The use of matrix coating assisted by an electric field (MCAEF) to enhance mass spectrometric imaging of human prostate cancer biomarkers.

J Mass Spectrom. 2016 Jan;51(1):86-95. doi: 10.1002/jms.3728.
Wang X, Han J, Hardie DB, Yang J, Borchers CH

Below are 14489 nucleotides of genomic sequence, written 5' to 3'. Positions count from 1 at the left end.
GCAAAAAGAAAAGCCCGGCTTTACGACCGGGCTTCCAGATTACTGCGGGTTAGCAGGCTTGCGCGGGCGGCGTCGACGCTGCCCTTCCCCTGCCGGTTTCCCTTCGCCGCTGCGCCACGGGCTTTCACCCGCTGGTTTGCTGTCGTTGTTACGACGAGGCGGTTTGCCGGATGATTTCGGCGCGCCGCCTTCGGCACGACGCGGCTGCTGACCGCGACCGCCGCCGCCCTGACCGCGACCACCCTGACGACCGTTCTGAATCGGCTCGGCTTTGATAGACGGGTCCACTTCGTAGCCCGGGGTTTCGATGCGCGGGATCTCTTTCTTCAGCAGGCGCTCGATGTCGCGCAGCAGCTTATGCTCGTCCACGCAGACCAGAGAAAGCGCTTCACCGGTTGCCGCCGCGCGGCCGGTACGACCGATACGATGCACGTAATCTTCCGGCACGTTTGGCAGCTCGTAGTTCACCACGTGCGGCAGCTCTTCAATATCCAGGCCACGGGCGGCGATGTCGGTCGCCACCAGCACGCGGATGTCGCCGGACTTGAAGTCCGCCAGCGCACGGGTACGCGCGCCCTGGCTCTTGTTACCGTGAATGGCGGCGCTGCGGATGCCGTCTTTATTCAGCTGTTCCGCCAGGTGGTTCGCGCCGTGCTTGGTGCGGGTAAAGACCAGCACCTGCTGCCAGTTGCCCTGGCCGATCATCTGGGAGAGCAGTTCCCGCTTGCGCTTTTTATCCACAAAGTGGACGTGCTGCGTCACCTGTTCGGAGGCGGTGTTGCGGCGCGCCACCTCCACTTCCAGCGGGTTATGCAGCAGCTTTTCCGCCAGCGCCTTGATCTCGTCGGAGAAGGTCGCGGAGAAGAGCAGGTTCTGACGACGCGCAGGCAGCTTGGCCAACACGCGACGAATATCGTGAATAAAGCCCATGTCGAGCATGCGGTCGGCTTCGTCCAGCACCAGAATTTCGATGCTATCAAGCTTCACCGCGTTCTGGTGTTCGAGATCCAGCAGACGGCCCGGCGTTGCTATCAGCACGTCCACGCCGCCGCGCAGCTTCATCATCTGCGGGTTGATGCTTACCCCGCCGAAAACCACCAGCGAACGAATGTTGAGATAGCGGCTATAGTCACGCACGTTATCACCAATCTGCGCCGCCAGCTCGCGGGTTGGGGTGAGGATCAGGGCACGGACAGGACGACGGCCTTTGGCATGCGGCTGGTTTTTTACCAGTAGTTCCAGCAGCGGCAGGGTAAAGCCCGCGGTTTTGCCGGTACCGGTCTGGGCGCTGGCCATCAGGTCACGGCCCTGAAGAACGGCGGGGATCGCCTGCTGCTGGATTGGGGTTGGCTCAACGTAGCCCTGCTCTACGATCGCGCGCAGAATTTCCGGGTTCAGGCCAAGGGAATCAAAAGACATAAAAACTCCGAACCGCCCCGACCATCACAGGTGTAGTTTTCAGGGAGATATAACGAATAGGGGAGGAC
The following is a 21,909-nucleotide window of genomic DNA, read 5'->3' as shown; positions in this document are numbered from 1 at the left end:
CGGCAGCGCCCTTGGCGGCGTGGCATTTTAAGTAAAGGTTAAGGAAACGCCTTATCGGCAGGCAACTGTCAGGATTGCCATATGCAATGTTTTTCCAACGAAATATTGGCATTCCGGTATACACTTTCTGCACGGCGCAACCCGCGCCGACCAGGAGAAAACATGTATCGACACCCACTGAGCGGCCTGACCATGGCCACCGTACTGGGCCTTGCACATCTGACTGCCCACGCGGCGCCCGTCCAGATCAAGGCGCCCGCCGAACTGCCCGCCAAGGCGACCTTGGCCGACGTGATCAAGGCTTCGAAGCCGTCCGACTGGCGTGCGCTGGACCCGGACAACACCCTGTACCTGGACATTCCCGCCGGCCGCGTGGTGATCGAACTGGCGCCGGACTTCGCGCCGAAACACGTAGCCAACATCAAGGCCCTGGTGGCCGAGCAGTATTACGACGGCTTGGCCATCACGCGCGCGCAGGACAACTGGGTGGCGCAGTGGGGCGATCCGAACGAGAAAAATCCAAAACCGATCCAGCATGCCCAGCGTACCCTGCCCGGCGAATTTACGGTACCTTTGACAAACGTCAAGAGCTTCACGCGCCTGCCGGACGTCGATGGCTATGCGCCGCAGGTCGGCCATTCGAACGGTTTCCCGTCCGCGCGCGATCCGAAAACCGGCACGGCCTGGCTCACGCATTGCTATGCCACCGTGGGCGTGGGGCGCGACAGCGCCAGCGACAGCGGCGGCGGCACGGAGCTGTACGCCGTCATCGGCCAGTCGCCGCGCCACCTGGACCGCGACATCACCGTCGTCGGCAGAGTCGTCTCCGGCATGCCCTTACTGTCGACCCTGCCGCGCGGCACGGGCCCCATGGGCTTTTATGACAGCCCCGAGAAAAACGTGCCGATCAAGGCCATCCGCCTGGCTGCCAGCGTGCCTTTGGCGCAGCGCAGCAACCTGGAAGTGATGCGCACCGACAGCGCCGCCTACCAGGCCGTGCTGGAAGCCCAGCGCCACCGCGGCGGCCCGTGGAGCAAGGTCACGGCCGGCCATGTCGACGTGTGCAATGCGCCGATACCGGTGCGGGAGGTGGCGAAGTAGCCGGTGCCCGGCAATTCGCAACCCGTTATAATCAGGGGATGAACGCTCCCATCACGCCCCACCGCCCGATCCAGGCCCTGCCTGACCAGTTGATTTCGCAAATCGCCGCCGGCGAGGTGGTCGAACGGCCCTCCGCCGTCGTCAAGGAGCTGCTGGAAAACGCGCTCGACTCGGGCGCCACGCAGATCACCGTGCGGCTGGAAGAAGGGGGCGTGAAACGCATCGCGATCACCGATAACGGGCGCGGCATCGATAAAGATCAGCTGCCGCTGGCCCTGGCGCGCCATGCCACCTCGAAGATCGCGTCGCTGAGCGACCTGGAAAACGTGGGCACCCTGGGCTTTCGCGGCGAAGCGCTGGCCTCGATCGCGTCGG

In this work, we combined a newly developed matrix coating technique - matrix coating assisted by an electric field (MCAEF) and matrix-assisted laser desorption/ionization mass spectrometry (MALDI-MS) to enhance the imaging of peptides and proteins in tissue specimens of human prostate cancer. MCAEF increased the signal-to-noise ratios of the detected proteins by a factor of 2 to 5, and 232 signals were detected within the m/z 3500-37500 mass range on a time-of-flight mass spectrometer and with the sinapinic acid MALDI matrix. Among these species, three proteins (S100-A9, S100-A10, and S100-A12) were only observed in the cancerous cell region and 14 proteins, including a fragment of mitogen-activated protein kinase/extracellular signal-regulated kinase kinase kinase 2, a fragment of cAMP-regulated phosphoprotein 19, 3 apolipoproteins (C-I, A-I, and A-II), 2 S100 proteins (A6 and A8), β-microseminoprotein, tumor protein D52, α-1-acid glycoprotein 1, heat shock protein β-1, prostate-specific antigen, and 2 unidentified large peptides at m/z 5002.2 and 6704.2, showed significantly differential distributions at the p < 0.05 (t-test) level between the cancerous and the noncancerous regions of the tissue. Among these 17 species, the distributions of apolipoprotein C-I, S100-A6, and S100-A8 were verified by immunohistological staining. In summary, this study resulted in the imaging of the largest group of proteins in prostate cancer tissues by MALDI-MS reported thus far, and is the first to show a correlation between S100 proteins and prostate cancer in a MS imaging study. The successful imaging of the three proteins only found in the cancerous tissues, as well as those showing differential expressions demonstrated the potential of MCAEF-MALDI/MS for the in situ detection of potential cancer biomarkers.